MOL using VR for accident training

Paul Gunton

Paul Gunton · 29 October 2019

ShipInsight


Japanese ship operator Mitsui OSK has announced the development of new content for its virtual reality (VR)-based marine safety education programme, allowing trainees to virtually capture the sensations of "falling", "hand being caught between something", and experiencing "an incinerator explosion incident". The program uses VR goggles and VR technology created by Tsumiki Seisaku.

With the VR tool, trainees can experience onboard operations, with computer graphic simulations of moving around on the ship, in conjunction with their own movements, allowing them to pinpoint dangerous areas and situations. If a crew works without recognising a danger, there is a higher likelihood of an accident or problem. The VR-based content enables them to think about issues that require extra care and help them plan their next moves during onboard operations.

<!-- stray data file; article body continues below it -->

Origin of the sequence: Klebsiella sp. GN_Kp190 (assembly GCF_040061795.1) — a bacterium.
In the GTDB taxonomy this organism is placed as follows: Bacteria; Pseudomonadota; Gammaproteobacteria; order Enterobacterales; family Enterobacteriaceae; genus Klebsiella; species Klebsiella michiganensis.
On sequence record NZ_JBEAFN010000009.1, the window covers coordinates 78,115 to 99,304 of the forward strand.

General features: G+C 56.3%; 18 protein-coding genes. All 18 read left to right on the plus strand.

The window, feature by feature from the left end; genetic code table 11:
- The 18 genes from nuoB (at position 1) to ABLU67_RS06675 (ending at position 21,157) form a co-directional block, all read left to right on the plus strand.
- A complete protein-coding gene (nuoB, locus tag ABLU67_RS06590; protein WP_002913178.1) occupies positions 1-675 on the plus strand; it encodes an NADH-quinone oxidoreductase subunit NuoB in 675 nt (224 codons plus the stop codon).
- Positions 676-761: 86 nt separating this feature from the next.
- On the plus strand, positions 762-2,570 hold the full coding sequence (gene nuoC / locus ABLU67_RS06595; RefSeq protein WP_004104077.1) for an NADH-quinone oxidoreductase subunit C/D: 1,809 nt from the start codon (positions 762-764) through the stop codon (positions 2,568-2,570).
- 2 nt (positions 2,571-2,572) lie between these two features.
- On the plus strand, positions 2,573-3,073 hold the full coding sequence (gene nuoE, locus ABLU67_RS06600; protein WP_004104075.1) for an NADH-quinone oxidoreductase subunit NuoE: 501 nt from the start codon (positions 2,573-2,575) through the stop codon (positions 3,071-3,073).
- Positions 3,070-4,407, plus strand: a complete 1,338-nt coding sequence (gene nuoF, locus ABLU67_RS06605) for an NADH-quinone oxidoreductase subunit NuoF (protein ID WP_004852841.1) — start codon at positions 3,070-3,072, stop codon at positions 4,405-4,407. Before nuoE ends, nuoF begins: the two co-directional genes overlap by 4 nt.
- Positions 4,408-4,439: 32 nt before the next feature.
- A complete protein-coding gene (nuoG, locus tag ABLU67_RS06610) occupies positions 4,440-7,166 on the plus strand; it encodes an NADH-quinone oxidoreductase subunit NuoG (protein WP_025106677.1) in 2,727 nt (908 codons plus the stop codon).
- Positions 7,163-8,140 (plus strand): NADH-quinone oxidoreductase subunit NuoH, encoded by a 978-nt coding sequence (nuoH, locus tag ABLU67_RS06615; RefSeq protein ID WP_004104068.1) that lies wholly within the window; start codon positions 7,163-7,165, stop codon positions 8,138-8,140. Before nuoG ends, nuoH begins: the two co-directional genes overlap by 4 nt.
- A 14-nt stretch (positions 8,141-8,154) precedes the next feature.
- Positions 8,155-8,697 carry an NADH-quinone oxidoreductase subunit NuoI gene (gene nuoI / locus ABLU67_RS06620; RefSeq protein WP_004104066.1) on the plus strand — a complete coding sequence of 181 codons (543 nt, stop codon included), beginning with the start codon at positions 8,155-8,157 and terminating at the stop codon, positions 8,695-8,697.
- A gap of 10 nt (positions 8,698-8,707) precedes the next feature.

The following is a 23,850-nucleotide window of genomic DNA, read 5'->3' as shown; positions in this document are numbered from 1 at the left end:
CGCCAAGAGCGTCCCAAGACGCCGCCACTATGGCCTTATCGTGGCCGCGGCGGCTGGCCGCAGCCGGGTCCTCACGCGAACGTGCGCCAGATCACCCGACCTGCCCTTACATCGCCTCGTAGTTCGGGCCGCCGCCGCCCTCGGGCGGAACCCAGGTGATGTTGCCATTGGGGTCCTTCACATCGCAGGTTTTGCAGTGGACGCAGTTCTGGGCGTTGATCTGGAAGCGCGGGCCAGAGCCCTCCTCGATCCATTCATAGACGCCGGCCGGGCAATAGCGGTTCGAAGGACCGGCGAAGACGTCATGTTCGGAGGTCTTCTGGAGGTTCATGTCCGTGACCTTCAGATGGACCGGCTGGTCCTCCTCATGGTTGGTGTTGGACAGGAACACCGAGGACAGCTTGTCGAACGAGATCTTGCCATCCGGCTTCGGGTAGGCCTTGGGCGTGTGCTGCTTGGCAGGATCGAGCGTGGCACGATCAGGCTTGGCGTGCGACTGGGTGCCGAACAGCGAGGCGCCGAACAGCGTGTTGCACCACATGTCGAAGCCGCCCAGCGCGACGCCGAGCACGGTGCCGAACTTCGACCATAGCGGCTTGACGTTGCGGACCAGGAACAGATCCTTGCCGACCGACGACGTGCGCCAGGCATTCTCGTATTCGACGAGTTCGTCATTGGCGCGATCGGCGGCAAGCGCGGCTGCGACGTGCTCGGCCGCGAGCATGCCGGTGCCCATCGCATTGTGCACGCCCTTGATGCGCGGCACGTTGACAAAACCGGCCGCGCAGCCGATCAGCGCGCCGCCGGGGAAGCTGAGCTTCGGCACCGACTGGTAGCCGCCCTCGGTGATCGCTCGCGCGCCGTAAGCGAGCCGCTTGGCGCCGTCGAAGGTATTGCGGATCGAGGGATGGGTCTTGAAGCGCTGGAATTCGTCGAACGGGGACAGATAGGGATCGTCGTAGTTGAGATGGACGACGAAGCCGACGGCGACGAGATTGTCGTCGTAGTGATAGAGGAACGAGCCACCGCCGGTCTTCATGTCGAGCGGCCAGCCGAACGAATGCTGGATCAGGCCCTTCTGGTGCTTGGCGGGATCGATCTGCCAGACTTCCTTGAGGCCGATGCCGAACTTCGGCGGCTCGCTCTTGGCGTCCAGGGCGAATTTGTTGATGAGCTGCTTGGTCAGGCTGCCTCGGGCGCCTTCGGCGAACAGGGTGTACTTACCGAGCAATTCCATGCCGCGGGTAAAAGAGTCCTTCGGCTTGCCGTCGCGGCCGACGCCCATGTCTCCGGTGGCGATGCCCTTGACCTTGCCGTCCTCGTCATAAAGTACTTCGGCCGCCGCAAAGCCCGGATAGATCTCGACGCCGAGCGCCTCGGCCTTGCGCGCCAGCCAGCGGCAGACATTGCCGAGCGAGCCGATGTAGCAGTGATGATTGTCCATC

Vr

Furthermore, the new content involves all the trainees' senses by introducing new equipment that replicates touching and sensing they would experience during an onboard accident, taking the training to a new level of realism. In particular, trainees may feel an electric shock (at imperceptible current) administered by the controller, as well as hear and see the situation and feel vibration through the VR goggles. This is intended to connect the training to instinctive learning by recreating the experience of an actual accident.

MOL says it strives for more effective onboard safety education including development of additional content, with the aim of raising mariners' safety awareness and eliminating onboard accidents through practical use of experience-based education tools, which mark a tremendous advance in authenticity compared to current training content.

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